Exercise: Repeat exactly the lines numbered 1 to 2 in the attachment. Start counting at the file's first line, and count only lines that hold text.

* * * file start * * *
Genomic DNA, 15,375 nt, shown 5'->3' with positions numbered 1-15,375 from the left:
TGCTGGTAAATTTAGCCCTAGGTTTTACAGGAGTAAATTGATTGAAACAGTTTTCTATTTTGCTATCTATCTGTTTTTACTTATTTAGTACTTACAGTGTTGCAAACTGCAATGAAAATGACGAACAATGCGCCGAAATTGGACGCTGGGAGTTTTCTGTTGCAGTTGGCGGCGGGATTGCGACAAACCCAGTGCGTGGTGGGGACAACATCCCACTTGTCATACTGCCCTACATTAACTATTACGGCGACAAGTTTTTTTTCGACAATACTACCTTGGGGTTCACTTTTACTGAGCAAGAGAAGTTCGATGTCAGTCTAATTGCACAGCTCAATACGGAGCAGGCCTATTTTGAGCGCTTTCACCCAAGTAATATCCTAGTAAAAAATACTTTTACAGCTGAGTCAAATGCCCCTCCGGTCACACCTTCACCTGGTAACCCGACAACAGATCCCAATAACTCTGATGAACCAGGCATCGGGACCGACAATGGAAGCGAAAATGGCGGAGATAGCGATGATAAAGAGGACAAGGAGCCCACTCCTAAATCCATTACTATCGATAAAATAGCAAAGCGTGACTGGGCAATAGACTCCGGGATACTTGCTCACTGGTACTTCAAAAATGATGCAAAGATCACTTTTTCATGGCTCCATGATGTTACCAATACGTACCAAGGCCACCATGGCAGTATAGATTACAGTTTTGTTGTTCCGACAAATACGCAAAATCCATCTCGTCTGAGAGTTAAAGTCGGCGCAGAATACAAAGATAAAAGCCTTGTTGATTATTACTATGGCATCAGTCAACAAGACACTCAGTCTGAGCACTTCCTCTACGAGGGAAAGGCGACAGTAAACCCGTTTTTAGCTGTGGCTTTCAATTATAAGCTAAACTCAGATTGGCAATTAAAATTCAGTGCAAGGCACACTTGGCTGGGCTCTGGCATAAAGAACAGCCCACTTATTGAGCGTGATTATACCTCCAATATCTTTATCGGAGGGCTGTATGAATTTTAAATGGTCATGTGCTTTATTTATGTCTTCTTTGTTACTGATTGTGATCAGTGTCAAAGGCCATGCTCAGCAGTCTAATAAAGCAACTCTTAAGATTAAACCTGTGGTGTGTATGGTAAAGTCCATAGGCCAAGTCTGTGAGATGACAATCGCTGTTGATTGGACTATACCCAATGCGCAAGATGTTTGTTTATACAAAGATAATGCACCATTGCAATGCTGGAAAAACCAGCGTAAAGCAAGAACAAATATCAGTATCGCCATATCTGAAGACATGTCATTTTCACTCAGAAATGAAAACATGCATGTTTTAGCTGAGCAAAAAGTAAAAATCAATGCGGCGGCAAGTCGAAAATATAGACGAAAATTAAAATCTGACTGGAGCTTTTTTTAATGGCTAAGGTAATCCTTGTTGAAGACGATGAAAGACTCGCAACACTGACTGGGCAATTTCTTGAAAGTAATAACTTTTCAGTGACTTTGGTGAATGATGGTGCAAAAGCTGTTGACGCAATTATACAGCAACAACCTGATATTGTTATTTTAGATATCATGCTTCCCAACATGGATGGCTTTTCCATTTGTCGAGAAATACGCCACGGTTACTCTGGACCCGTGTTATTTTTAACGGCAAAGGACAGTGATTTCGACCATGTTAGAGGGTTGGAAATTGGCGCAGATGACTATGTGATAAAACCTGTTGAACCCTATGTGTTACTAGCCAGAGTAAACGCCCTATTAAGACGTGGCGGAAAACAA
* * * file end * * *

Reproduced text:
Genomic DNA, 15,375 nt, shown 5'->3' with positions numbered 1-15,375 from the left:
TGCTGGTAAATTTAGCCCTAGGTTTTACAGGAGTAAATTGATTGAAACAGTTTTCTATTTTGCTATCTATCTGTTTTTACTTATTTAGTACTTACAGTGTTGCAAACTGCAATGAAAATGACGAACAATGCGCCGAAATTGGACGCTGGGAGTTTTCTGTTGCAGTTGGCGGCGGGATTGCGACAAACCCAGTGCGTGGTGGGGACAACATCCCACTTGTCATACTGCCCTACATTAACTATTACGGCGACAAGTTTTTTTTCGACAATACTACCTTGGGGTTCACTTTTACTGAGCAAGAGAAGTTCGATGTCAGTCTAATTGCACAGCTCAATACGGAGCAGGCCTATTTTGAGCGCTTTCACCCAAGTAATATCCTAGTAAAAAATACTTTTACAGCTGAGTCAAATGCCCCTCCGGTCACACCTTCACCTGGTAACCCGACAACAGATCCCAATAACTCTGATGAACCAGGCATCGGGACCGACAATGGAAGCGAAAATGGCGGAGATAGCGATGATAAAGAGGACAAGGAGCCCACTCCTAAATCCATTACTATCGATAAAATAGCAAAGCGTGACTGGGCAATAGACTCCGGGATACTTGCTCACTGGTACTTCAAAAATGATGCAAAGATCACTTTTTCATGGCTCCATGATGTTACCAATACGTACCAAGGCCACCATGGCAGTATAGATTACAGTTTTGTTGTTCCGACAAATACGCAAAATCCATCTCGTCTGAGAGTTAAAGTCGGCGCAGAATACAAAGATAAAAGCCTTGTTGATTATTACTATGGCATCAGTCAACAAGACACTCAGTCTGAGCACTTCCTCTACGAGGGAAAGGCGACAGTAAACCCGTTTTTAGCTGTGGCTTTCAATTATAAGCTAAACTCAGATTGGCAATTAAAATTCAGTGCAAGGCACACTTGGCTGGGCTCTGGCATAAAGAACAGCCCACTTATTGAGCGTGATTATACCTCCAATATCTTTATCGGAGGGCTGTATGAATTTTAAATGGTCATGTGCTTTATTTATGTCTTCTTTGTTACTGATTGTGATCAGTGTCAAAGGCCATGCTCAGCAGTCTAATAAAGCAACTCTTAAGATTAAACCTGTGGTGTGTATGGTAAAGTCCATAGGCCAAGTCTGTGAGATGACAATCGCTGTTGATTGGACTATACCCAATGCGCAAGATGTTTGTTTATACAAAGATAATGCACCATTGCAATGCTGGAAAAACCAGCGTAAAGCAAGAACAAATATCAGTATCGCCATATCTGAAGACATGTCATTTTCACTCAGAAATGAAAACATGCATGTTTTAGCTGAGCAAAAAGTAAAAATCAATGCGGCGGCAAGTCGAAAATATAGACGAAAATTAAAATCTGACTGGAGCTTTTTTTAATGGCTAAGGTAATCCTTGTTGAAGACGATGAAAGACTCGCAACACTGACTGGGCAATTTCTTGAAAGTAATAACTTTTCAGTGACTTTGGTGAATGATGGTGCAAAAGCTGTTGACGCAATTATACAGCAACAACCTGATATTGTTATTTTAGATATCATGCTTCCCAACATGGATGGCTTTTCCATTTGTCGAGAAATACGCCACGGTTACTCTGGACCCGTGTTATTTTTAACGGCAAAGGACAGTGATTTCGACCATGTTAGAGGGTTGGAAATTGGCGCAGATGACTATGTGATAAAACCTGTTGAACCCTATGTGTTACTAGCCAGAGTAAACGCCCTATTAAGACGTGGCGGAAAACAA